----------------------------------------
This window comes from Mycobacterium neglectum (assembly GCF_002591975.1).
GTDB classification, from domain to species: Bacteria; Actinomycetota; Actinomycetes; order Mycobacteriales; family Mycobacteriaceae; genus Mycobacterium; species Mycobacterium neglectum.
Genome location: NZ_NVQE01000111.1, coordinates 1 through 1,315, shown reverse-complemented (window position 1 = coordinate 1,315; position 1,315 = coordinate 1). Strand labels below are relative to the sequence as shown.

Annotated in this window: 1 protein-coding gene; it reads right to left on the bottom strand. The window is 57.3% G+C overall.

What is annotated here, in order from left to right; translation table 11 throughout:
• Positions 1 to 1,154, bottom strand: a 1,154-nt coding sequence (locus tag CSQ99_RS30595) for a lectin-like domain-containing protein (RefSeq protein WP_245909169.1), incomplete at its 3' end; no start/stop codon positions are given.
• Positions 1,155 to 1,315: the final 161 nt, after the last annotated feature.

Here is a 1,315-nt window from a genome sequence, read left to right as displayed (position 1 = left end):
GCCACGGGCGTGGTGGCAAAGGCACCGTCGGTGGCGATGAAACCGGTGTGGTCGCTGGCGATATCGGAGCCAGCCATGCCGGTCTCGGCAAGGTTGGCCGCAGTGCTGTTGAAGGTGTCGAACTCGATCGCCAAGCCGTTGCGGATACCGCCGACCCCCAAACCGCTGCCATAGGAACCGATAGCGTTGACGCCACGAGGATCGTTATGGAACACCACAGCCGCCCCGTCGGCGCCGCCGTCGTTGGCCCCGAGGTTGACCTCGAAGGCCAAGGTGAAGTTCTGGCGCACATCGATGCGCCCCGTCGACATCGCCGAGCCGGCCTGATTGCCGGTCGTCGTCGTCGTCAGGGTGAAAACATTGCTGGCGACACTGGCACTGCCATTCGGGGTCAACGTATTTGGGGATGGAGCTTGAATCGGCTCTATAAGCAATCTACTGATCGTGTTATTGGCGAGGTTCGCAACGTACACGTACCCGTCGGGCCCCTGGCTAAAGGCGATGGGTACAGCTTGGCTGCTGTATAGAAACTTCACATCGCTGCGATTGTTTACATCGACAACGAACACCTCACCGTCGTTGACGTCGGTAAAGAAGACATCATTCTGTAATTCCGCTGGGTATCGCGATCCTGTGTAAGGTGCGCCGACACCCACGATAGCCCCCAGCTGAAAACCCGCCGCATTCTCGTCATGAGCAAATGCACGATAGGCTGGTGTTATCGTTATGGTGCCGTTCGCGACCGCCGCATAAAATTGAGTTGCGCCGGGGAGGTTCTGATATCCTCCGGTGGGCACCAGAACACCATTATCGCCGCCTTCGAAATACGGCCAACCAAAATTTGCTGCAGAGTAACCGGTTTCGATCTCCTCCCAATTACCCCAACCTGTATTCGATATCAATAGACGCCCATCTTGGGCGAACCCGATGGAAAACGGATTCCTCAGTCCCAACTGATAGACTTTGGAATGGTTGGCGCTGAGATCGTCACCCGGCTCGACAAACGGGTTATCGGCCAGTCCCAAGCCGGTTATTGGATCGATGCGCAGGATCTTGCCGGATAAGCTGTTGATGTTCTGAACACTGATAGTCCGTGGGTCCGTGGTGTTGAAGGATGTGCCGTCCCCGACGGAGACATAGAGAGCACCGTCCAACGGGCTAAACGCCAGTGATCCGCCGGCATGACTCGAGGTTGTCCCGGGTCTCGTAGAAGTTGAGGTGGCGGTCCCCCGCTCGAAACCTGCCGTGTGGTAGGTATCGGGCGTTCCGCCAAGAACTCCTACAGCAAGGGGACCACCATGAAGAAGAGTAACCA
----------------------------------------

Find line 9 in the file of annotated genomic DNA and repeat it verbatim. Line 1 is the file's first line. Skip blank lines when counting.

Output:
GCCACGGGCGTGGTGGCAAAGGCACCGTCGGTGGCGATGAAACCGGTGTGGTCGCTGGCGATATCGGAGCCAGCCATGCCGGTCTCGGCAAGGTTGGCCGCAGTGCTGTTGAAGGTGTCGAACTCGATCGCCAAGCCGTTGCGGATACCGCCGACCCCCAAACCGCTGCCATAGGAACCGATAGCGTTGACGCCACGAGGATCGTTATGGAACACCACAGCCGCCCCGTCGGCGCCGCCGTCGTTGGCCCCGAGGTTGACCTCGAAGGCCAAGGTGAAGTTCTGGCGCACATCGATGCGCCCCGTCGACATCGCCGAGCCGGCCTGATTGCCGGTCGTCGTCGTCGTCAGGGTGAAAACATTGCTGGCGACACTGGCACTGCCATTCGGGGTCAACGTATTTGGGGATGGAGCTTGAATCGGCTCTATAAGCAATCTACTGATCGTGTTATTGGCGAGGTTCGCAACGTACACGTACCCGTCGGGCCCCTGGCTAAAGGCGATGGGTACAGCTTGGCTGCTGTATAGAAACTTCACATCGCTGCGATTGTTTACATCGACAACGAACACCTCACCGTCGTTGACGTCGGTAAAGAAGACATCATTCTGTAATTCCGCTGGGTATCGCGATCCTGTGTAAGGTGCGCCGACACCCACGATAGCCCCCAGCTGAAAACCCGCCGCATTCTCGTCATGAGCAAATGCACGATAGGCTGGTGTTATCGTTATGGTGCCGTTCGCGACCGCCGCATAAAATTGAGTTGCGCCGGGGAGGTTCTGATATCCTCCGGTGGGCACCAGAACACCATTATCGCCGCCTTCGAAATACGGCCAACCAAAATTTGCTGCAGAGTAACCGGTTTCGATCTCCTCCCAATTACCCCAACCTGTATTCGATATCAATAGACGCCCATCTTGGGCGAACCCGATGGAAAACGGATTCCTCAGTCCCAACTGATAGACTTTGGAATGGTTGGCGCTGAGATCGTCACCCGGCTCGACAAACGGGTTATCGGCCAGTCCCAAGCCGGTTATTGGATCGATGCGCAGGATCTTGCCGGATAAGCTGTTGATGTTCTGAACACTGATAGTCCGTGGGTCCGTGGTGTTGAAGGATGTGCCGTCCCCGACGGAGACATAGAGAGCACCGTCCAACGGGCTAAACGCCAGTGATCCGCCGGCATGACTCGAGGTTGTCCCGGGTCTCGTAGAAGTTGAGGTGGCGGTCCCCCGCTCGAAACCTGCCGTGTGGTAGGTATCGGGCGTTCCGCCAAGAACTCCTACAGCAAGGGGACCACCATGAAGAAGAGTAACCA